Even as North Korea cuts ties with South Korea, the two nations share a common history and geography, notably the Baekdu Daegan mountain range.
A foreign hiker named Roger Shepard looks to this ancient mountain culture as a source of unity for Korea.
The 46-year-old New Zealander has had “unprecedented access” to the mountains on the North Korea side and looks to bring other people with him through his company, Hike Korea. So far he has spent nearly three months in North Korea (DPRK) over four visits.
He got this access by remaining as apolitical as possible.
“I was there to take photos of the mountains and that’s what I did,” Shepard told David Slatter of NK News.
Shepard shared some pictures and commentary (edited for clarity) with Business Insider.
The sacred peak of Paektusan is the highest mountain on the peninsula and where the Baekdu Daegan ridge — known as the energy life-line of the Korean people — begins.
The Baekdu Daegan ridge begins at Cheonji lake on Paektusan mountain in DPRK and contorting its way south for 1050-miles to the sacred peak of Jirisan in central South Korea.
The main core of my team consisted of three members of the NZ- Korea Friendship society that helped me obtain permissions to go to these remote zones of the Baekdu Daegan Mountains.
Young cadets of the Korean People's Army take shelter under an umbrella in the famous larch pine forests of the Paektu-gowon plateau.
Due to fierce bombing by the American led United Nations forces of the Korean War, most of the Buddhist temples in the North were destroyed. A total of 65 remain in reasonably good condition in DPRK.
Often my journey's saw us taking breaks by the seaside to recuperate our bodies and minds. Here a brother and sister play on a pristine beach called 화진포 Hwajin-po.
The spectacular Myogilsang Buddhist relief carving (918-1392 A.D.) in the famous Inner Kumgangsan Mountains, which previously had been closed since the fatal shooting of a Korean tourist.
This young girl, dressed in Chinese PLA uniform from the Korean War, was a local guide for secret camps from anti-Japanese revolutionists camps.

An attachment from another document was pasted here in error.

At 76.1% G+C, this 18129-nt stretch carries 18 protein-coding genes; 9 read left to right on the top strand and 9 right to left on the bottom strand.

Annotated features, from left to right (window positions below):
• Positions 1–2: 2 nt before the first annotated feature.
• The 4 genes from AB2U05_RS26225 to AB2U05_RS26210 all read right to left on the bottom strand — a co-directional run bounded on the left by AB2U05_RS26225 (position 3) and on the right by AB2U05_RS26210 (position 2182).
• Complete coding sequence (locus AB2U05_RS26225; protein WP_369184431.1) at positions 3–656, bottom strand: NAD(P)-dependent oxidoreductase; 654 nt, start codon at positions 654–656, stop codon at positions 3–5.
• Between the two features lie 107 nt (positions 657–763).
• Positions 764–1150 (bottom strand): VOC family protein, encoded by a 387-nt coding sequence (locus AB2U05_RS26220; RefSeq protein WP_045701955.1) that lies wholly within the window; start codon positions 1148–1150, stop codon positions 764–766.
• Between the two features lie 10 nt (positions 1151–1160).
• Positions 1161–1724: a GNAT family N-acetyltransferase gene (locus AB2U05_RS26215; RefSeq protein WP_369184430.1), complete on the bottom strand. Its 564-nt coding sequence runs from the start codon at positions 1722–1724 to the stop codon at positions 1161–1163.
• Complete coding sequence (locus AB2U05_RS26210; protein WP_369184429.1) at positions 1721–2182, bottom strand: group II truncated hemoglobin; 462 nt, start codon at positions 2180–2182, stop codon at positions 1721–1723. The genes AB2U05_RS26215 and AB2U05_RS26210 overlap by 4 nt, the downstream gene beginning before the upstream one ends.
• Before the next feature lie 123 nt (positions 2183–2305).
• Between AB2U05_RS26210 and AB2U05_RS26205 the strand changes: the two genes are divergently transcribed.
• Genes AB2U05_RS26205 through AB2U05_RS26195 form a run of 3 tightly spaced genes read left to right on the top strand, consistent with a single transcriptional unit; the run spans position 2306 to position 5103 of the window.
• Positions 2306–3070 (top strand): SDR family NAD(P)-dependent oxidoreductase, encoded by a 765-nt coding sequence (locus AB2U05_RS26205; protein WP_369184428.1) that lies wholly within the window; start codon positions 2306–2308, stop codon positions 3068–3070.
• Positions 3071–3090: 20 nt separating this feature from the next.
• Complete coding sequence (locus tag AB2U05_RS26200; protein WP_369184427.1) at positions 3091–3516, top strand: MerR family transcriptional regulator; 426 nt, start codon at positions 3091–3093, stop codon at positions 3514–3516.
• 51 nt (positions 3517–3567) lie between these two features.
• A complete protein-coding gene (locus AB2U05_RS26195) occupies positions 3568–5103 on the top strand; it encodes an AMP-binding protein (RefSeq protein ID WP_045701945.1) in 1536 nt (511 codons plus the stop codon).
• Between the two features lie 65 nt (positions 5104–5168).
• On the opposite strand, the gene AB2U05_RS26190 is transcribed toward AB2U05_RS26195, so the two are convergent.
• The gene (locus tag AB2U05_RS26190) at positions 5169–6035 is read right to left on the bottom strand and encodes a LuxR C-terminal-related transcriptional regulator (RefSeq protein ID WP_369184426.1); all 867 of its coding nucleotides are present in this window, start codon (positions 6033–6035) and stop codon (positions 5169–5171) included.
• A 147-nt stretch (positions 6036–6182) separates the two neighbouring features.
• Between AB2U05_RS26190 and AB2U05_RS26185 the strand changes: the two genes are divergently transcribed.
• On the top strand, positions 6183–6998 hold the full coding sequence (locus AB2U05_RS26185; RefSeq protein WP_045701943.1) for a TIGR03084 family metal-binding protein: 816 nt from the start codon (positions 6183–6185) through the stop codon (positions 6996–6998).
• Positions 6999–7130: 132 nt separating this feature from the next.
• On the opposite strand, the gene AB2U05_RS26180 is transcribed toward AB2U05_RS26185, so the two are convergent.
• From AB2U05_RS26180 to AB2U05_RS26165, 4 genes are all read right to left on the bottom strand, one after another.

The squeaky spokes of the bicycle of a young mother and baby were the only sounds I heard as I sat on the side of the road in the tranquil silence of the North Korean countryside. As a New Zealander, the the sound of silence is like medicine too me.
A seaside village near North Korea's sacred Chilbosan mountain, located on the east coast of hamgyeiongbukdo.
The Koreans believe that their founding Kingdom was by King Tangun (born around 2333BCE). He is supposed to have obtained the immortal status of Mountain Spirit on Kuwolsan Mountain in Hwanghaenamdo province in what is now DPRK.
A cinema in the small town of Eunheung located on the flanks of the Baekdu Daegan in Kaema-gowon, Yanggangdo, DPRK.
The roof of Korea is a 1800 meter high plateau where the local people's lifestyle includes farming goats, sheep, cattle, and growing a staple diet of potatoes, as rice cannot grow in these attitudes.
A group of young boys get curious with me in the township of Eunheung in Kaema-gowon near the Baekdu Daegan in Yanggangdo, DPRK.
Tigers in Korea are now extinct, although rumours abound they may still exist in parts of the Baekdu Daegan mountain system in DPRK.
Farmhouses in the north are not too dissimilar to the old ones in the south — peaceful abodes made from timber and clay.
A tractor had broken down on the muddy mountain road we were driving on near the Duryusan mountain, and we camped there for the night.
Hwang Sung Chol of the NZ-Korea Friendship Society taking a break on our difficult hike on the unchartered slopes of Duryusan (1323 meters).
Someone had filled most of our plastic water bottles with acorn soju (distilled wine) instead of water. By chance a brother and sister were effortlessly passing over the mountain and led us to a hidden spring where we replenished our bottles.
Me checking out the next photo angle with Duryusan guide Mr. Pak Geum Chol. We carried an array of foods with us on our hikes, including wild honey's and potatoes we roasted over our camp fires.
My team on the summit of Duryusan mountain. What was to be a one hour hike turned into an 8 hour ordeal.
My team on the summit of Huisabong (2117 meters) on the Baekdu Daegan in Deoksong-gun, Hamgyeongnamdo, DPRK.
Chilling out after a hard climb up too Hyunam hermitage near Jangsusan mountain in Hwanghaenamdo province, DPRK.
A shepherd takes his goats to pasture up the mountains near the Baekdu Daegan in Sinyang-gun, Pyeongannamdo, DPRK.
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